New York Labor and Employment Law Report
New York Lowers Overtime Threshold for Agricultural Workers
October 18, 2022
By: Patrick V. Melfi Gianelle M. Duby
On Sept. 30, 2022, State Labor Commissioner Roberta Reardon announced that she has accepted the New York Farm Laborers Wage Board’s recommendation to lower the overtime threshold for agricultural workers from 60 hours down to 40 hours. During its Sept. 6, 2022 meeting, the Board voted 2-1 in favor of submitting its report recommending a 10-year phase in schedule for a 40-hour threshold. The overtime threshold will be reduced by four hours every two years beginning on Jan. 1, 2024 until it reaches 40 hours in the year 2032.
Additionally, the state will reimburse farmers for the overtime premium as the threshold drops in an effort to offset any adverse financial effects of the threshold. However, the tax credit will only be for the extra cost of the overtime wage, not the hourly rate. According to the State Division of Budget, the overtime credit is expected to cost $184 million from 2024 to 2027. By the time the 40-hour work week is fully implemented in 2032, the cost will increase to approximately $153 million annually.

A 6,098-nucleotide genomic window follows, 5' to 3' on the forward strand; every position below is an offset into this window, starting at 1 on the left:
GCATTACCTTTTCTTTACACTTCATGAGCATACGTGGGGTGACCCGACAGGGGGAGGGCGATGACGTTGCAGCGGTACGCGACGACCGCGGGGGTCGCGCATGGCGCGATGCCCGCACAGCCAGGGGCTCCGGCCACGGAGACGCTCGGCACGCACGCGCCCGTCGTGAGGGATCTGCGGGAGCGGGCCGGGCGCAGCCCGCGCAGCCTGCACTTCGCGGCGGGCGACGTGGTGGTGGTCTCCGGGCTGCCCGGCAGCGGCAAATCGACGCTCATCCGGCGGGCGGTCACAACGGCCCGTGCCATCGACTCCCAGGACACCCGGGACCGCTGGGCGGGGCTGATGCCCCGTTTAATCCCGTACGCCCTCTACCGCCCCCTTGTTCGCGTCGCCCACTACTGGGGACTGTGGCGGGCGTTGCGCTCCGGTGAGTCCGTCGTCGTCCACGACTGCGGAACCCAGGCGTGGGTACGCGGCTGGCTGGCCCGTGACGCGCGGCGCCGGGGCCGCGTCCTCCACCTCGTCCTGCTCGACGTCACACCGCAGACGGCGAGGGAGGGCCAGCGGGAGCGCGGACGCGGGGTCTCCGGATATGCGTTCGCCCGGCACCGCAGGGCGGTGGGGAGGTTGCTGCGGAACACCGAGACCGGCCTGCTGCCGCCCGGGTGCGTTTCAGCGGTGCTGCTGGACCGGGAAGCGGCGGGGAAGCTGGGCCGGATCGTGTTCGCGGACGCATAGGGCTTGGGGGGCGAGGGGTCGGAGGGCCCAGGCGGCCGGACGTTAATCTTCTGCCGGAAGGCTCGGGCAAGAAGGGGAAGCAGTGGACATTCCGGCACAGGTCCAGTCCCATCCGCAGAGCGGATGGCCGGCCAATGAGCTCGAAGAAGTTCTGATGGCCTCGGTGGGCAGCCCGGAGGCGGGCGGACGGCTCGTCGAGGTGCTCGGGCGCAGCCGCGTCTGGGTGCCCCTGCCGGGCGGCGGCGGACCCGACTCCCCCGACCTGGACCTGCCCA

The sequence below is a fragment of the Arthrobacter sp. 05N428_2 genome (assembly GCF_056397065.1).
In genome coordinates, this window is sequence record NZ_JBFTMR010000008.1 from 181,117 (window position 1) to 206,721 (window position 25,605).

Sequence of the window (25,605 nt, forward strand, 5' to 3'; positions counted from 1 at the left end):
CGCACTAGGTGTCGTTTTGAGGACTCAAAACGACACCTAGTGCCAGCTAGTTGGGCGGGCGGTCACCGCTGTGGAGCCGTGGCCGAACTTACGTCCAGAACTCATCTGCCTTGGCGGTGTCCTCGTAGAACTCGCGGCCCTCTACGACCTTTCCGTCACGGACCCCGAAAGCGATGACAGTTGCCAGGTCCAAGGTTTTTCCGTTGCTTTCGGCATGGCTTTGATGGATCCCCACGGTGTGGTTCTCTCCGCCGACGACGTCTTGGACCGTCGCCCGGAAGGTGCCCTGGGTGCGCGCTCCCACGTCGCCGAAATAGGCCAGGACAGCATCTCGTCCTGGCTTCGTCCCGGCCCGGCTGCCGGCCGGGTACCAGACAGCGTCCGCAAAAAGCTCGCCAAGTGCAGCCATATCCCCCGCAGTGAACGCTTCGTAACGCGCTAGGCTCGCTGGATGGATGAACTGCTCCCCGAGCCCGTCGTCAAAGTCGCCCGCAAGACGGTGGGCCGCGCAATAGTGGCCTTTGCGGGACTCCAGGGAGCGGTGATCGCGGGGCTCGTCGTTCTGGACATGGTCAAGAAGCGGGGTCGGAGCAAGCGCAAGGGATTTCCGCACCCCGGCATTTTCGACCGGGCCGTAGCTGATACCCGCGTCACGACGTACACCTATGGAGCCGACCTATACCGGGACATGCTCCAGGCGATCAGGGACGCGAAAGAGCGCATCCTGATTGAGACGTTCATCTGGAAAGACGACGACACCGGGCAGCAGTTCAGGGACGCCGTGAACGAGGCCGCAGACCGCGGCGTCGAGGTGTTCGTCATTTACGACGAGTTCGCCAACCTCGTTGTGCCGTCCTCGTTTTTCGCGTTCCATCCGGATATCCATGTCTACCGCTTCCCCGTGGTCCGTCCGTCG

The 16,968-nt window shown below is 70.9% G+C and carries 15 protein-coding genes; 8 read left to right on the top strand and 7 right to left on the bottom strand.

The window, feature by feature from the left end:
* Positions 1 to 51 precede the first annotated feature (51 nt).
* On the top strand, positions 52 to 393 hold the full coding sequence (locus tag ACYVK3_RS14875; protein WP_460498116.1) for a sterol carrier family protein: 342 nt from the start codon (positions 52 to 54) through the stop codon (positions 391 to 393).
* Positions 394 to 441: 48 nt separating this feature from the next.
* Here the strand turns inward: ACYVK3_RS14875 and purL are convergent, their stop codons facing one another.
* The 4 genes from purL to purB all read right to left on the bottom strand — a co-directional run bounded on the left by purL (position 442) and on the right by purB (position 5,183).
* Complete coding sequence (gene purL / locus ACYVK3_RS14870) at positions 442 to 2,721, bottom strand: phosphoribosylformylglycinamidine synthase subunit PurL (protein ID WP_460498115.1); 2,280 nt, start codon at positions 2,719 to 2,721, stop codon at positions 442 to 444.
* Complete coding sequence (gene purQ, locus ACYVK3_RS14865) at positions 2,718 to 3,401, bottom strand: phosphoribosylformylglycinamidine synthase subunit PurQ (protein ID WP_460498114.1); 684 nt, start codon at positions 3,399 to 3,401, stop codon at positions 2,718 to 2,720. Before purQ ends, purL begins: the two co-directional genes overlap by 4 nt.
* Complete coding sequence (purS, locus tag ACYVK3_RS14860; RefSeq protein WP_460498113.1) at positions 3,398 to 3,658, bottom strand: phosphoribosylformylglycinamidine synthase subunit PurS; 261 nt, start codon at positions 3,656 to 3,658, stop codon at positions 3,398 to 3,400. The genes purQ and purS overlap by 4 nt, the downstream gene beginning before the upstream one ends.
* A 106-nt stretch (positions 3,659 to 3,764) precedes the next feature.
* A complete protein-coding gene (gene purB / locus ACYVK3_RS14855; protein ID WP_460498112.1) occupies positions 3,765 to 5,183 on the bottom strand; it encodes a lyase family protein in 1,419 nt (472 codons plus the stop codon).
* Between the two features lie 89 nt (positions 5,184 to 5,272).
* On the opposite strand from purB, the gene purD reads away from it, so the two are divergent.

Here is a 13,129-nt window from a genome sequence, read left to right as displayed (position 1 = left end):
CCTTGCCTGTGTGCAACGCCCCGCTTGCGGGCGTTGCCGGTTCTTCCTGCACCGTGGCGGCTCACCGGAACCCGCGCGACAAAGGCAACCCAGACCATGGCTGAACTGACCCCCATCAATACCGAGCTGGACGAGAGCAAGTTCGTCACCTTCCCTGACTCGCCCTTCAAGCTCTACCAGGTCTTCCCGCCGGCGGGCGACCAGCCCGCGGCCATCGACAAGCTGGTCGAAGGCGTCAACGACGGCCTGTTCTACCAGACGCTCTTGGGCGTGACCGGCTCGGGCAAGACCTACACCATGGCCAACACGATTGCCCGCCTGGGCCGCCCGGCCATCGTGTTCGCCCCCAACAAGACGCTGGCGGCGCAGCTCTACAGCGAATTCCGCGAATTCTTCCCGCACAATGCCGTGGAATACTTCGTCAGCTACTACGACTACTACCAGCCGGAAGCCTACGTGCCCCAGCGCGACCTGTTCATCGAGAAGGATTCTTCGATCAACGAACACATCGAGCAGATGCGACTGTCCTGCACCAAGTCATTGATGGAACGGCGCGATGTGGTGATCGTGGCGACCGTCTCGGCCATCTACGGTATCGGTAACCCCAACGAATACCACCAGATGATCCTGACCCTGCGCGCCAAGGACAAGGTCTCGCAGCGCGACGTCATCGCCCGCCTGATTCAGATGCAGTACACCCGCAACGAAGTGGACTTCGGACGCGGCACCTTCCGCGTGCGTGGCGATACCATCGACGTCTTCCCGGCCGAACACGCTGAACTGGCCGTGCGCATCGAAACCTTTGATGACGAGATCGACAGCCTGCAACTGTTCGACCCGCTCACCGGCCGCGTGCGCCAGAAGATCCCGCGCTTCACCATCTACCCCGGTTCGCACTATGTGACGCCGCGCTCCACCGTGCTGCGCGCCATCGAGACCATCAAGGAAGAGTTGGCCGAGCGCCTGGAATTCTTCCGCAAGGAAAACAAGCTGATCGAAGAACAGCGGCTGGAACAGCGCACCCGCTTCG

New York follows in the footsteps of California, Washington, Oregon and Hawaii, all of which have lowered the overtime threshold to 40 hours for agricultural workers. Advocates of the decrease in the overtime threshold believe the decision is a win for agricultural workers who have historically been excluded from federal overtime pay provisions. Whereas critics believe the decision has the potential to negatively impact the viability and financial well-being of family farms in the state.
The Department of Labor will now undergo a rule making process which will include a 60-day public comment period. We will continue to monitor the rule making process and provide any additional updates as they become available.
For more information on the information presented in this information memo, please contact Patrick V. Melfi, Gianelle M. Duby, any attorney in Bond’s labor and employment practice or the Bond attorney with whom you are regularly in contact.